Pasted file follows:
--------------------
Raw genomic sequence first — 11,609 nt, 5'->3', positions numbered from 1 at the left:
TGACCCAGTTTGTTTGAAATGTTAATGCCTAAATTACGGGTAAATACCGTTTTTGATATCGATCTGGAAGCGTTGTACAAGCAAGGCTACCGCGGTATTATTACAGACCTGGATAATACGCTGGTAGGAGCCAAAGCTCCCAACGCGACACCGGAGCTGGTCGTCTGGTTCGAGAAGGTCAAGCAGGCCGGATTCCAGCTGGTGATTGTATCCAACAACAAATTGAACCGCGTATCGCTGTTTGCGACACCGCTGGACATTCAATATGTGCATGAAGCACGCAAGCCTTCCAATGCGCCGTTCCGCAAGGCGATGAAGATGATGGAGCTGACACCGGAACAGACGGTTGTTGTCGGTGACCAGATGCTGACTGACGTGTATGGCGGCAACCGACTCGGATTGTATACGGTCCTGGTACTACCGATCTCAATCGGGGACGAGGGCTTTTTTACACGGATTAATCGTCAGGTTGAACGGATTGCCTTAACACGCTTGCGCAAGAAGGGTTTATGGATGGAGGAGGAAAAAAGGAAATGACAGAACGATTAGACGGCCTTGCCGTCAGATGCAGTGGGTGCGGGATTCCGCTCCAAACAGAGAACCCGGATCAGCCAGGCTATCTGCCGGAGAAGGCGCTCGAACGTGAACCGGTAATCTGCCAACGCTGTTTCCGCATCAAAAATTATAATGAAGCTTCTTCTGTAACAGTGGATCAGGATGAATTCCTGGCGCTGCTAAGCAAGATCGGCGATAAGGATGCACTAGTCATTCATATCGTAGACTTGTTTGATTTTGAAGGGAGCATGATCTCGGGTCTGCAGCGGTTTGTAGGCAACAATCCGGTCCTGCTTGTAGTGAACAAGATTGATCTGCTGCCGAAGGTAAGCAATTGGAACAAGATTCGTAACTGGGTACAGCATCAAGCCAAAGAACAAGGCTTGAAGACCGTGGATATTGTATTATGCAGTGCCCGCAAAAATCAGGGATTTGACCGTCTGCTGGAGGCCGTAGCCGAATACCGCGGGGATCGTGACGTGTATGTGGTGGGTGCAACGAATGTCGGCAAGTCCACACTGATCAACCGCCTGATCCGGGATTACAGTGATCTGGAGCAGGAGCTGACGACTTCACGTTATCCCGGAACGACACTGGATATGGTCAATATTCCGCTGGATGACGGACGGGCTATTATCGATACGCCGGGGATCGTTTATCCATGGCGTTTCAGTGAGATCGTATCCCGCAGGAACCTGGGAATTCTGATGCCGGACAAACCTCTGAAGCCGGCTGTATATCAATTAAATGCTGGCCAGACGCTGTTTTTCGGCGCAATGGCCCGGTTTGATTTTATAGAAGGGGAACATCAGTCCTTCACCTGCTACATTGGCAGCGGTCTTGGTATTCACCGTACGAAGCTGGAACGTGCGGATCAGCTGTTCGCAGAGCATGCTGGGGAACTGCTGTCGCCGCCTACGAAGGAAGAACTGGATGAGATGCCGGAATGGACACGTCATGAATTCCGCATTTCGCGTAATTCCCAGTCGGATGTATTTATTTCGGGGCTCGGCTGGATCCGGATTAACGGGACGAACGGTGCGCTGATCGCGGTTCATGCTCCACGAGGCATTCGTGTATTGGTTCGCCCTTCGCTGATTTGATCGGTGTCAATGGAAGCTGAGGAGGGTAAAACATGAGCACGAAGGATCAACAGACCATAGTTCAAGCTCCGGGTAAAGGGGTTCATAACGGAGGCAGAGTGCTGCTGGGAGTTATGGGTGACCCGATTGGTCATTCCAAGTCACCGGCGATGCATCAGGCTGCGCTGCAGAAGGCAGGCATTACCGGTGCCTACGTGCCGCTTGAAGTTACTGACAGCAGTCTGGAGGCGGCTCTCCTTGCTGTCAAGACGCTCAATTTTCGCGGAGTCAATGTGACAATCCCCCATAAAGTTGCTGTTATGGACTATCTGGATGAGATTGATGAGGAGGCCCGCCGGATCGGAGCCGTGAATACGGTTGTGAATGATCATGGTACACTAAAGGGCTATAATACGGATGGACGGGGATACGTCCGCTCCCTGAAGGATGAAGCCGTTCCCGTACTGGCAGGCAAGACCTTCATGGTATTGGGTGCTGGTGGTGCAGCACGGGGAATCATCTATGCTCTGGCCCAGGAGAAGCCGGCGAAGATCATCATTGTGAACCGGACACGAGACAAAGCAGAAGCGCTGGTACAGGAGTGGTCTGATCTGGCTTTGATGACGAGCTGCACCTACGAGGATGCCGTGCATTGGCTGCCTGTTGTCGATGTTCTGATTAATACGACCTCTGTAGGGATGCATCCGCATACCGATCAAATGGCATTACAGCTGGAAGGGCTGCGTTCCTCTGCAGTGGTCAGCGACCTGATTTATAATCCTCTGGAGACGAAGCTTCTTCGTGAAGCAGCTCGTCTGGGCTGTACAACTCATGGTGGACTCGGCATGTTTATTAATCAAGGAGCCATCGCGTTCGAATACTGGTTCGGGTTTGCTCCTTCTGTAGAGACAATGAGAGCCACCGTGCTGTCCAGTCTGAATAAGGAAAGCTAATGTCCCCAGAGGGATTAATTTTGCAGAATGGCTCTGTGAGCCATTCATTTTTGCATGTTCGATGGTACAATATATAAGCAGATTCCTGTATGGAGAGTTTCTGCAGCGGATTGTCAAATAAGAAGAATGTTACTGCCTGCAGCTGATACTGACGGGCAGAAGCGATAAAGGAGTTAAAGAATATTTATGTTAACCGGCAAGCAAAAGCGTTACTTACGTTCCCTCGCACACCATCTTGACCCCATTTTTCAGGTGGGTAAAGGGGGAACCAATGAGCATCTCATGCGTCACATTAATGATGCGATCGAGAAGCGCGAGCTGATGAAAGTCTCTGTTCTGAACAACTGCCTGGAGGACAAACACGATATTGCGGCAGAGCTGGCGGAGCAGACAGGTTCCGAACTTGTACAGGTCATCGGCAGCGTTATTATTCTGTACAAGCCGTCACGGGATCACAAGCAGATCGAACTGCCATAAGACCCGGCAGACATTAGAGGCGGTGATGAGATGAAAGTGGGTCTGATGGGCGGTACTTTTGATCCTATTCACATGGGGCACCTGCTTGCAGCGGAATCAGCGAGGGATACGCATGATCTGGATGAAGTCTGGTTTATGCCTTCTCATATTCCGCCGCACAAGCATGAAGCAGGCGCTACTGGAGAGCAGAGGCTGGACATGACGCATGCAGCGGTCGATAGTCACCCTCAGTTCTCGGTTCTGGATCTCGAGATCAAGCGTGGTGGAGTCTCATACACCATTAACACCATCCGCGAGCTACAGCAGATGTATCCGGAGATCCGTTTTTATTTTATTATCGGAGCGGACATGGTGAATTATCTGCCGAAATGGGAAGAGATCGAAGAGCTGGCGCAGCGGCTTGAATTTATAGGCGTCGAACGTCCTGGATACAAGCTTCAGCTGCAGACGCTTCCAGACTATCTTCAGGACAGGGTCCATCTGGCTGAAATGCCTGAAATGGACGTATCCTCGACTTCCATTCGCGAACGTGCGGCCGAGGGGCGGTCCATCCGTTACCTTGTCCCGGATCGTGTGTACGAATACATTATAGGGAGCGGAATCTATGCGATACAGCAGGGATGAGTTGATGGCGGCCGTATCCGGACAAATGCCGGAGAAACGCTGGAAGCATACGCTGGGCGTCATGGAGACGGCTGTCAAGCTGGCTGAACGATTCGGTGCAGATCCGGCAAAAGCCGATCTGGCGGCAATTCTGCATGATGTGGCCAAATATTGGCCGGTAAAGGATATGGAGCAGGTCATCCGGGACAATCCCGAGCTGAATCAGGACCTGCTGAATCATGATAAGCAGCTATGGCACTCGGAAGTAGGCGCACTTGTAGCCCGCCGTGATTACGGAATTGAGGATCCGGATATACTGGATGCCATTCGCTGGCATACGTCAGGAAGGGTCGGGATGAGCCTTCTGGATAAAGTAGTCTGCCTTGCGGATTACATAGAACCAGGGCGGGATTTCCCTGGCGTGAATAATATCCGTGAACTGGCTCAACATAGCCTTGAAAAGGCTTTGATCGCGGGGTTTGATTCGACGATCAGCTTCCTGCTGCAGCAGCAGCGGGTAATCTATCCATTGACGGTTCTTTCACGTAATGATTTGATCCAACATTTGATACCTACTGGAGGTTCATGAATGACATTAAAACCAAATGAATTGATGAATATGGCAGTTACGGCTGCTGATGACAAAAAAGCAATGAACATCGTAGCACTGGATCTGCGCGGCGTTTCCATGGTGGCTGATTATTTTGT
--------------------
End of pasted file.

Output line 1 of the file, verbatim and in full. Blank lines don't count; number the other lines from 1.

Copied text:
Raw genomic sequence first — 11,609 nt, 5'->3', positions numbered from 1 at the left: